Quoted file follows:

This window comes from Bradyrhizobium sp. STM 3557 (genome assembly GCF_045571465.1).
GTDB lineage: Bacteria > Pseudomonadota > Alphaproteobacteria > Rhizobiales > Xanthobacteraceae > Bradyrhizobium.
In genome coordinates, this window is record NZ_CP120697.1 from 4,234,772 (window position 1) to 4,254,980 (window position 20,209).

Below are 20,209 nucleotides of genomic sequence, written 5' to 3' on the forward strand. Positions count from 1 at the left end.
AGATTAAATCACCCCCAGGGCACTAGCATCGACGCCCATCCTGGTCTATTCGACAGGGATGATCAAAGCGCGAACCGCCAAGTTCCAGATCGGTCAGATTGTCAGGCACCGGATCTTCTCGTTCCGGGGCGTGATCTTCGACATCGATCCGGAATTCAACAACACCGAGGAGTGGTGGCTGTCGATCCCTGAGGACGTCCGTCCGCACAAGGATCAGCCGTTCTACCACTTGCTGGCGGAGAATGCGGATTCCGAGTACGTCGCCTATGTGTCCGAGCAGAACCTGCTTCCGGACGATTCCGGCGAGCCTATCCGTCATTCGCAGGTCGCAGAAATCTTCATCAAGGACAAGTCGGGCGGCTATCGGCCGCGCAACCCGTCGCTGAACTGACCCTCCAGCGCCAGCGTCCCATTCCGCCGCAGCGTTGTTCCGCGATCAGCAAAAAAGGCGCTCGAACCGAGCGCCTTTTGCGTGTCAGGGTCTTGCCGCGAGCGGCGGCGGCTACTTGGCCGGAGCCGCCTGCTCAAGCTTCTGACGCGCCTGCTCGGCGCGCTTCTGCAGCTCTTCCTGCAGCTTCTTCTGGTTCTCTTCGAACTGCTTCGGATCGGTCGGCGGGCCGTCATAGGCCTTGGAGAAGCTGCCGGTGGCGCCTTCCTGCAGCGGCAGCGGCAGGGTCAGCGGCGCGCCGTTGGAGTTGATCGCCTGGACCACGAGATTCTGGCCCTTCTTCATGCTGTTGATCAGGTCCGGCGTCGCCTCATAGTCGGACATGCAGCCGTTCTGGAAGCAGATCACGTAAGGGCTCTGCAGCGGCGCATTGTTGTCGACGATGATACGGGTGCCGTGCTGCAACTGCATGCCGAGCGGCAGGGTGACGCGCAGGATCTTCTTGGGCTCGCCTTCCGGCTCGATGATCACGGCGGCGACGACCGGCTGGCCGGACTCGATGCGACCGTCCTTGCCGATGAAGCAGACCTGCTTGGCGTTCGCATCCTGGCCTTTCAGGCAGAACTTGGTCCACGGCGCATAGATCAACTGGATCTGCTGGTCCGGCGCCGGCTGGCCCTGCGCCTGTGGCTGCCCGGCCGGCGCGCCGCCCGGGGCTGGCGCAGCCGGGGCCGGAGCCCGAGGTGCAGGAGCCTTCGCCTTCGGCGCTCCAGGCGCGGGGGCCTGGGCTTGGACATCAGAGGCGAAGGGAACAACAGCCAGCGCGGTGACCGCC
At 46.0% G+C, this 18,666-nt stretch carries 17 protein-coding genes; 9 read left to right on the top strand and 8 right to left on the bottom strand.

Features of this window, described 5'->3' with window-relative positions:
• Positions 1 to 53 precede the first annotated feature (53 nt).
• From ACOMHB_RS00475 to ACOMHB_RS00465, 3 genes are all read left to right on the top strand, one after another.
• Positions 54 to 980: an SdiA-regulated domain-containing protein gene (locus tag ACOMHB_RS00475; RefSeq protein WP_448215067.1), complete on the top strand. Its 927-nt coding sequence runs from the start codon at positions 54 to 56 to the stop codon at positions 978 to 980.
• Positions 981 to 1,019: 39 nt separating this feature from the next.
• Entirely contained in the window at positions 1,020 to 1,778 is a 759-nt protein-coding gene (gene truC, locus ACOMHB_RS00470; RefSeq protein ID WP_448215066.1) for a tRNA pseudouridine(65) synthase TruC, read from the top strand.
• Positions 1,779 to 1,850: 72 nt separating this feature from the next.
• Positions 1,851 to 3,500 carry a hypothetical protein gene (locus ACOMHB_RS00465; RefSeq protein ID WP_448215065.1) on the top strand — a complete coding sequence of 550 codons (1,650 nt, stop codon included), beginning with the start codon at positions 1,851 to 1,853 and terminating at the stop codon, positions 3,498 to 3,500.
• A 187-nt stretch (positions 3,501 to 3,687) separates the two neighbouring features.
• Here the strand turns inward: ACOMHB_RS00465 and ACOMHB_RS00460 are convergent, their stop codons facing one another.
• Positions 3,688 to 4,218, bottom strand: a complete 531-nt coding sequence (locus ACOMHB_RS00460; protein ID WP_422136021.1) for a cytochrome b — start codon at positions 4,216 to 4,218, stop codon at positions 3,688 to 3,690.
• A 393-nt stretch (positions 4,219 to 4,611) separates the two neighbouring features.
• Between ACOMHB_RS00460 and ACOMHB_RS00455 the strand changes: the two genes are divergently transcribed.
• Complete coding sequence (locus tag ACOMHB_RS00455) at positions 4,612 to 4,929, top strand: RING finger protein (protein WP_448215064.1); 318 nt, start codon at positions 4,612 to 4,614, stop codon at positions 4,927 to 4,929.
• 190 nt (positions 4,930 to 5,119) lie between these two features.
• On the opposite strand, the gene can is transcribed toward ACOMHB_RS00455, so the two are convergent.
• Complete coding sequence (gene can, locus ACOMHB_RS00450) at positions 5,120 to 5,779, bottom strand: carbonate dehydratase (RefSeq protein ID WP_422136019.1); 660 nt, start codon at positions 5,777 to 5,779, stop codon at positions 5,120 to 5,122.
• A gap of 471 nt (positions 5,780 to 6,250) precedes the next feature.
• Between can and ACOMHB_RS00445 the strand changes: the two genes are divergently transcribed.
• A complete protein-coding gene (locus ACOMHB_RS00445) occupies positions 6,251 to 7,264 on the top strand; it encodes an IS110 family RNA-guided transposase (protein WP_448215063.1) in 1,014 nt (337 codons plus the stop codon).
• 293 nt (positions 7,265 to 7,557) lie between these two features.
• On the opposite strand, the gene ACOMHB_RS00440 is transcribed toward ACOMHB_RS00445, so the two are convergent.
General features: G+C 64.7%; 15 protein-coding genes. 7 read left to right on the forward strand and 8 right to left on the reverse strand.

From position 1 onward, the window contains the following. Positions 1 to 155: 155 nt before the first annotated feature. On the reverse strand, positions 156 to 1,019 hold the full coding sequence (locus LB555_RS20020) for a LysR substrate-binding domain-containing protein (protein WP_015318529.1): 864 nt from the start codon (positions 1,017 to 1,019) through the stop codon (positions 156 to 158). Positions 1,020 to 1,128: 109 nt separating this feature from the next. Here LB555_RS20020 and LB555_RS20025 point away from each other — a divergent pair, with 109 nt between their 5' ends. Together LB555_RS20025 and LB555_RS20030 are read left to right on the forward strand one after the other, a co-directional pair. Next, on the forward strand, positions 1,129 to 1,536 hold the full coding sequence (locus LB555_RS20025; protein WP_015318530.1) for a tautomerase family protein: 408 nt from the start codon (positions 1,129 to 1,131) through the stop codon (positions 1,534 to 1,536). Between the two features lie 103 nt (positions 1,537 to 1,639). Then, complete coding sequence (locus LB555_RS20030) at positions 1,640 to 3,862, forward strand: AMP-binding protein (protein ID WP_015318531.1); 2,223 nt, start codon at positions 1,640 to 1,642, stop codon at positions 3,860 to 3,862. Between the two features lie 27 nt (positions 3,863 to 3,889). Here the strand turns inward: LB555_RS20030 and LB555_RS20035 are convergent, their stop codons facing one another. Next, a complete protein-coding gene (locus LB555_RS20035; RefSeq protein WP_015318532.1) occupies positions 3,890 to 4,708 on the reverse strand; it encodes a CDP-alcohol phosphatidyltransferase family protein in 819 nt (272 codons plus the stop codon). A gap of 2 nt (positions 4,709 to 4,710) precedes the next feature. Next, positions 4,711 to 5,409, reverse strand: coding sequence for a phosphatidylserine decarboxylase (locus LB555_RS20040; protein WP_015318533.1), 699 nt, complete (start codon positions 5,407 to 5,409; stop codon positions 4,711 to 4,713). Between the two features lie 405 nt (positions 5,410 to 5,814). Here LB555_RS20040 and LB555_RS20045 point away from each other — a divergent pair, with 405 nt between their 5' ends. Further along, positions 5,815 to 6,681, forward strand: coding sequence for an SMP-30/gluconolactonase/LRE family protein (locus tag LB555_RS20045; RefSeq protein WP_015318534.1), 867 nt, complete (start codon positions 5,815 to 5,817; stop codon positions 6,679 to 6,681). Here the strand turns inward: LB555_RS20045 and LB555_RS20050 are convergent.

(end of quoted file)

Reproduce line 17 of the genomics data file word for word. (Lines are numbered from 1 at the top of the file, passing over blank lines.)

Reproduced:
• Positions 3,688 to 4,218, bottom strand: a complete 531-nt coding sequence (locus ACOMHB_RS00460; protein ID WP_422136021.1) for a cytochrome b — start codon at positions 4,216 to 4,218, stop codon at positions 3,688 to 3,690.